The Los Angeles Lakers reportedly received devastating news Thursday afternoon, more than two months before they are even scheduled to play a meaningful basketball game. DeMarcus Cousins suffered a torn ACL, according to The Athletic’s Shams Charania, potentially ending the big man’s 2019-2020 NBA season before it could begin.

ESPN’s Adrian Wojnarowski first reported that Cousins suffered a possible knee injury Monday, forcing him to receive further testing. Assuming the 29-year-old has fallen victim to yet another serious injury, it’s going to change the Lakers’ plans heading into the upcoming season.

Los Angeles overhauled its roster this summer, trading two starters (Brandon Ingram and Lonzo Ball), a key bench player (Josh Hart) and draft picks for Anthony Davis. The Lakers signed six veterans in free agency, with Cousins arguably being the most notable addition.

Danny Green got the most money of any Laker free-agent, signing a two-year, $30 million contract. Cousins is only set to make $3.5 million on his one-year deal, though he had the chance to make the biggest impact of the team’s additions in free agency.

Davis, LeBron James and Kyle Kuzma are expected to make up three-fifths of the Lakers’ starting lineup. Amid reports that James will play point guard, it’s reasonable to think head coach Frank Vogel would consider starting Green at shooting guard and Cousins at center.

It’s no secret that Davis has been hoping to be the Lakers’ primary power forward instead of the starting center.

"I like playing the 4. I'm not even going to sugarcoat it. I like playing the 4,” Davis told Tania Ganguli of The Los Angeles Times last month. “I don't really like playing the 5.”

Kuzma might have been relegated to coming off the bench in such a scenario.

A healthy Cousins would almost assuredly get the nod over JaVale McGee, who re-signed with the Lakers after an uneven 2018-2019 campaign. Davis and Cousins have already thrived in the same starting lineup, leading the New Orleans Pelicans to a 27-21 record and both being named starters in the 2018 All-Star Game before a torn Achilles ended Cousins’ season prematurely.

The torn Achilles could ultimately mark the beginning of the end of what was potentially going to be a Hall-of-Fame career for Cousins. The four-time All-Star suited up for 30 regular-season games and two playoff games last season before a quad injury cost him a month and a half of playing time ahead of the NBA Finals.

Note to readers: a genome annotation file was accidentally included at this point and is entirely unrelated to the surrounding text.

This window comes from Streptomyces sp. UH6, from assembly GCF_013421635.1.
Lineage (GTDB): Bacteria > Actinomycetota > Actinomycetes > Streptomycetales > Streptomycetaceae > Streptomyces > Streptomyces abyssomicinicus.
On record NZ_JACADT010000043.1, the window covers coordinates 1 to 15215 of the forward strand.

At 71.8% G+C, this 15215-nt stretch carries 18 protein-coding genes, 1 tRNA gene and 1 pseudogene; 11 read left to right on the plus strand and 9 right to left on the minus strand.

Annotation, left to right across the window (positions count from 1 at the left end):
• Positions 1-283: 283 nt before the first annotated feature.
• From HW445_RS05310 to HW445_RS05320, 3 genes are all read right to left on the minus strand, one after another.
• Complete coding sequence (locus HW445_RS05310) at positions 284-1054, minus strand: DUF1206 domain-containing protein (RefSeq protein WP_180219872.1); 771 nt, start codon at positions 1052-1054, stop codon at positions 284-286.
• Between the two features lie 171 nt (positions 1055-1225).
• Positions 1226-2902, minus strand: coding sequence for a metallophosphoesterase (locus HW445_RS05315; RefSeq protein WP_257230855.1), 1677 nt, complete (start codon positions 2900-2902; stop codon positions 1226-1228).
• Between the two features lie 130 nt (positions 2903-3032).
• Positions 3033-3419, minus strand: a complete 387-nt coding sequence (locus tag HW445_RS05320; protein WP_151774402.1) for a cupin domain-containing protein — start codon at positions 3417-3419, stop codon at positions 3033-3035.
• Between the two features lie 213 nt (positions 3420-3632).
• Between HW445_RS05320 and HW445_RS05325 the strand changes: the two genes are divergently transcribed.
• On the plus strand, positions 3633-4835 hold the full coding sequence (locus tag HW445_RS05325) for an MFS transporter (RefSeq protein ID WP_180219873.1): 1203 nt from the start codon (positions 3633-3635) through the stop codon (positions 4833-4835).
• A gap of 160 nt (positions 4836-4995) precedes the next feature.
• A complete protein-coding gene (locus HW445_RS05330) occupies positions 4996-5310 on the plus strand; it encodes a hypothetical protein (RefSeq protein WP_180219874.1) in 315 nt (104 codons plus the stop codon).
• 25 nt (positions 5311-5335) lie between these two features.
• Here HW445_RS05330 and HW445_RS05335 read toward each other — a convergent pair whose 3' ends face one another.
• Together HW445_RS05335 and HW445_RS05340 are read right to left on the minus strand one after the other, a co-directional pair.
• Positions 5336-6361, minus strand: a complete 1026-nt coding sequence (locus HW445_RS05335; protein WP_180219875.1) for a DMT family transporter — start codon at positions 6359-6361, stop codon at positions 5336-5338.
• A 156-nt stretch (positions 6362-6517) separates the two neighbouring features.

Cousins didn’t look like the same player upon his return in June. Who knows how he’ll be able to produce if a torn ACL costs him most, if not all, of next season?

How will the Lakers pivot from Cousins’ injury? L.A. could insert McGee into the starting lineup alongside Davis, but it was abundantly clear last year that the seven-footer is best used in short spurts.

The Lakers might have to say goodbye to the notion of going with a big lineup. It would make more sense to start a player like Avery Bradley, shifting Kuzma to power forward and Davis to center.

LeBron James Anthony Davis
LeBron James #23 of the Los Angeles Lakers guards Anthony Davis #23 of the New Orleans Pelicans during a 112-104 Laker win at Staples Center on December 21, 2018 in Los Angeles, California. Harry How/Getty Images

A lineup that included Davis, Cousins, Kuzma and James might ultimately have had a short shelf life because of the trouble it would have against opposing offenses. But Cousins could’ve played a key role on a team that is desperate for any kind of depth.

The Lakers saved their cap space through the first week of free agency, watching the best available players sign elsewhere, holding out hope that they could sign Kawhi Leonard to a max contract. The two-time NBA Finals MVP instead chose the Los Angeles Clippers, leaving the Lakers scrambling to fill out the roster.

Los Angeles did the best it could, overpaying to sign Green, taking a chance on players like Bradley and Cousins with low-risk contracts. The Lakers needed to hit on one of those shots they took in free agency in order to win a championship.

Now, it looks like one of those signings is a sunk cost, and the summer isn’t even over.

It wasn’t far-fetched to think Cousins could be a game-changer off the bench, potentially one of the best sixth men in the NBA. Cousins averaged 25.2 points and 12.9 rebounds per game just two years ago. In an injury-shortened regular season with the Golden State Warriors, he averaged 16.3 points, 8.2 rebounds, 3.6 assists and 1.5 blocks in fewer than 26 minutes per game.

A torn ACL would be Cousins’ third major injury in a year and a half. Any contribution from him next season, at this point, would have to be considered a bonus.